The Far Right and the Left Behind: The Demographic Deepening and Surprising Durability of Far Right Parties in Western Europe, 2009-2014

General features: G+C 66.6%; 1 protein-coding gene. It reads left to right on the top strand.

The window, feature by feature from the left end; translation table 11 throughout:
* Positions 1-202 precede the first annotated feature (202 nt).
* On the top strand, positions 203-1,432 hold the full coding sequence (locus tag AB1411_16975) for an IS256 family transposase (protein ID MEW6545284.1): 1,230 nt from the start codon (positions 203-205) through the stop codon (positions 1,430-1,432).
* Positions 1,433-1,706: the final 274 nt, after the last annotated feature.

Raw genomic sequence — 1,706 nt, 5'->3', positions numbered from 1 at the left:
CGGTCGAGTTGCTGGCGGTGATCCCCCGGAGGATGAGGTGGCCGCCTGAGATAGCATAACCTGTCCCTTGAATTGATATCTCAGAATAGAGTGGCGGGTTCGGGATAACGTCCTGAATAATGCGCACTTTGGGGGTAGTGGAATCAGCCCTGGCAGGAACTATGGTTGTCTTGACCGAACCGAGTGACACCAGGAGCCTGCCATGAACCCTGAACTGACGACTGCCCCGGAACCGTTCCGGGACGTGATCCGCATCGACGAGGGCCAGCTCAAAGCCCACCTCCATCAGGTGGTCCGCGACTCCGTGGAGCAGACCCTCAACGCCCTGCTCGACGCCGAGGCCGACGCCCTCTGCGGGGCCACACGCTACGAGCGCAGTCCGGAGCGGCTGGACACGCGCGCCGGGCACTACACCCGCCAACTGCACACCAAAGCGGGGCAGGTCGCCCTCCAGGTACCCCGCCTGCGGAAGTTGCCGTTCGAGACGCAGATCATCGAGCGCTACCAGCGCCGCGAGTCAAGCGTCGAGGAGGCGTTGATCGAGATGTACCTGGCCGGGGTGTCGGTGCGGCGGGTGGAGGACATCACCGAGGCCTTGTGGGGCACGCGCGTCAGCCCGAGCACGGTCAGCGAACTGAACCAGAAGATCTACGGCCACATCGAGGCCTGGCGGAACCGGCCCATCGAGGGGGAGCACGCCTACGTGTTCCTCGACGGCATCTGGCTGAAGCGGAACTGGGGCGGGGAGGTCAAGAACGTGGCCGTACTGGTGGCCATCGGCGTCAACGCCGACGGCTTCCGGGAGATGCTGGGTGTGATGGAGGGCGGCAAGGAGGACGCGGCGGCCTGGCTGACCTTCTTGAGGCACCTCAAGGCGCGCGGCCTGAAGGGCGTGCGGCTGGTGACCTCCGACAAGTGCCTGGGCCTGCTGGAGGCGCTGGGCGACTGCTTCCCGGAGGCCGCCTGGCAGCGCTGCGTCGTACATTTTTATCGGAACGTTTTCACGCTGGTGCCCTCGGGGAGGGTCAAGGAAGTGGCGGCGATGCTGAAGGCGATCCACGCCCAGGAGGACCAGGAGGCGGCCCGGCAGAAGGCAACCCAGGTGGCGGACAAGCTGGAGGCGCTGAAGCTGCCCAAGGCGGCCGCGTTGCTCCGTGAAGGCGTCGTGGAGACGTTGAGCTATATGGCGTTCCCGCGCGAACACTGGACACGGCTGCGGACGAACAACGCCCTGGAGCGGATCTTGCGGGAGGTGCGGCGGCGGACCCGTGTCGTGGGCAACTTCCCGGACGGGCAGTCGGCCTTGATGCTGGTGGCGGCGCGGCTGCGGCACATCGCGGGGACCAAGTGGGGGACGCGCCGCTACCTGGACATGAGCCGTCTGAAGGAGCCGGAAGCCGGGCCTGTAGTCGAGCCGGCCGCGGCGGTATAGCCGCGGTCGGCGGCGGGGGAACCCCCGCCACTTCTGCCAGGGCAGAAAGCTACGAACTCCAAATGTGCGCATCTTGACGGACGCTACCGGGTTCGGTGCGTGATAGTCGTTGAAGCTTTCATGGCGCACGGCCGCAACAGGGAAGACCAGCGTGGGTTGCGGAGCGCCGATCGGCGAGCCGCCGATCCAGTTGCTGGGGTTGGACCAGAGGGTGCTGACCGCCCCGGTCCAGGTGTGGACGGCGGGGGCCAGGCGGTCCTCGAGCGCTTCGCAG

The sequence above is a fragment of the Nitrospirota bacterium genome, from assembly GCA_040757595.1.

This project engages with one of the most consequential topics in contemporary party politics: the emergence and persistence of the far right party family in Western Europe. Far right durability, particularly given the increased salience of economic and security issues during and after the Great Recession, serves to highlight the sociodemographic structure of far right electorates and suggests that far right parties participate in a socio-structurally rooted dimension of party competition defined by this sociodemographic base and collective identity around the ‘losers of modernization’, that is mobilized by far right parties. Using public opinion survey data from the European Election Study and Voter Advice Application data from the 2009 and 2014 European elections, this project suggests that far right parties realize greater success by deepening rather than broadening their bases of support across eight West European states. Far right voters display greater unity in positions on wealth redistribution by 2014, and far right parties have moved rightward on that dimension as well. Lastly, economic anxieties also seemingly compel far right support as Europe’s crises continued, which is consistent with literature on economic voting if center left and right parties are perceived as complicit in Europe’s economic problems.